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Artemis I Moon Mission

NASA launches yet another moon mission, taking another big leap forward, as told by News Section Editor, Olivia Chan.


Very soon, NASA will launch a series of Artemis missions on the Moon. Artemis I will be an uncrewed flight as a foundation for crewed Artemis II and beyond missions. Through further scientific experiments and discoveries on and around the Moon, NASA also hopes to eventually send the first astronauts to Mars. In addition to long-term discovery, Artemis missions hope to expand the economy by increasing the lunar industry, which in turn precipitates job growth. [1]


The mission has already been delayed three times in the past month due to technical issues and tumultuous weather. Subsequently, NASA has pushed the launch date to mid-late November. [2]


Artemis I Map



NASA aims to land its first woman and person of colour on the Moon in future missions where, by Artemis III, which will occur no earlier than 2025, NASA hopes to open pathways for companies to provide their own recurring Moon landing services. Accordingly, NASA currently has a contract with SpaceX, founded by Elon Musk, which involves an uncrewed and crewed lunar landing demonstration as a part of Artemis III. [3]


There are six elements crucial to the Artemis missions: [4]


1. ‘Orion Spacecraft’: To transport astronauts to and from space

2. ‘Space Launch System Rocket’: The most powerful rocket in the world, which launches the Orion to space.

3. ‘Exploration Ground System’: Supports the launch and the recovery of returning astronauts.

4. ‘Gateway’: Remains in orbit as a structure for astronauts to transfer between the Orion and the landing system.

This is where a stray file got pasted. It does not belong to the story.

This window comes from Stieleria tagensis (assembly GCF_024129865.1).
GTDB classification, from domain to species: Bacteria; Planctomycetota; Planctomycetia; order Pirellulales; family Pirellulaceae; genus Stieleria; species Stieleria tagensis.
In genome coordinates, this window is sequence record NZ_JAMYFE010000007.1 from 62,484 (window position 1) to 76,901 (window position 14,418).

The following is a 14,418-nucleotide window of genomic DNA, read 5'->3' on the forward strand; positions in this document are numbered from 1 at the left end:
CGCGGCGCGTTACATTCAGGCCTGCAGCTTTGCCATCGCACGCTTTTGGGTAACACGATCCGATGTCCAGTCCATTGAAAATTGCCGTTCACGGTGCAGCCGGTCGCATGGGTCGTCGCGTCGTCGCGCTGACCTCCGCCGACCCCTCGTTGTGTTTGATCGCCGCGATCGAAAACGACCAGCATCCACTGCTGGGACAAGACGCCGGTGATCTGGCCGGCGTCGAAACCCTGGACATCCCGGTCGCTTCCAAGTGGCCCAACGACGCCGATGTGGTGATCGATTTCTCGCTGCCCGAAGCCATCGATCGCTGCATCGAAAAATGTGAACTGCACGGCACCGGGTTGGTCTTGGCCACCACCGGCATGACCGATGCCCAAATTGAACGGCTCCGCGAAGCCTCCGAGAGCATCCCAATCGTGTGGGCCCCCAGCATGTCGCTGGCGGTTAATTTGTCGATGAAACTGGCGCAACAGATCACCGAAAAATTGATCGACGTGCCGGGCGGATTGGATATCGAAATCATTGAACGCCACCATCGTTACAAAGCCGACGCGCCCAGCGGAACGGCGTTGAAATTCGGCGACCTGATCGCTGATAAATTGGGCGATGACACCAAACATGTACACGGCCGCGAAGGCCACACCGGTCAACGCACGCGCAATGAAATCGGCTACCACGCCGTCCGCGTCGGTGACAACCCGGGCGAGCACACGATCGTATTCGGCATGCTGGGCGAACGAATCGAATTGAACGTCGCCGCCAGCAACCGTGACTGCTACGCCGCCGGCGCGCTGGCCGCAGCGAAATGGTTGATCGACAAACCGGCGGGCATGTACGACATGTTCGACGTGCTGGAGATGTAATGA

5. ‘Human Landing System’: A transport mechanism between lunar orbit to the Moon and back.

6. ‘Artemis Base Camp’: Supports the long-term project as astronauts have a place to live and work, including a modern lunar cabin, a rover, and a mobile home



From this, NASA hopes to create the Artemis Generation, a twinning take on the 1960 Apollo mission to revive a global interest in the lunar realm.


Artemis is led by the US, with participation by the European Space Agency and other friendly countries including Australia. Similarly, China and Russia are collaborating on their own Moon mission, planning to land humans in 2026 and construct a base by 2035. On a similar vein, UAE also plans to launch a lunar lander later this year, and India is constructing their own landers and lunar spaceflight program. This reflects a different type of Space Race from the Cold War; it is a race to mine resources from the moon as a new source for the economy. This comes after ‘water ice’ was discovered on the Moon, which suggests the existence of gases that can be used for fuel to use for spacecraft and bases. [5]


If Artemis is anything like Apollo, images from another Moon mission may bring environmental issues to the forefront again as a potential driver for more active conservation projects on Earth. When the Earth is put into perspective, projects to base humans away from our pea-sized planet raises awareness of the limited resources available on Earth…

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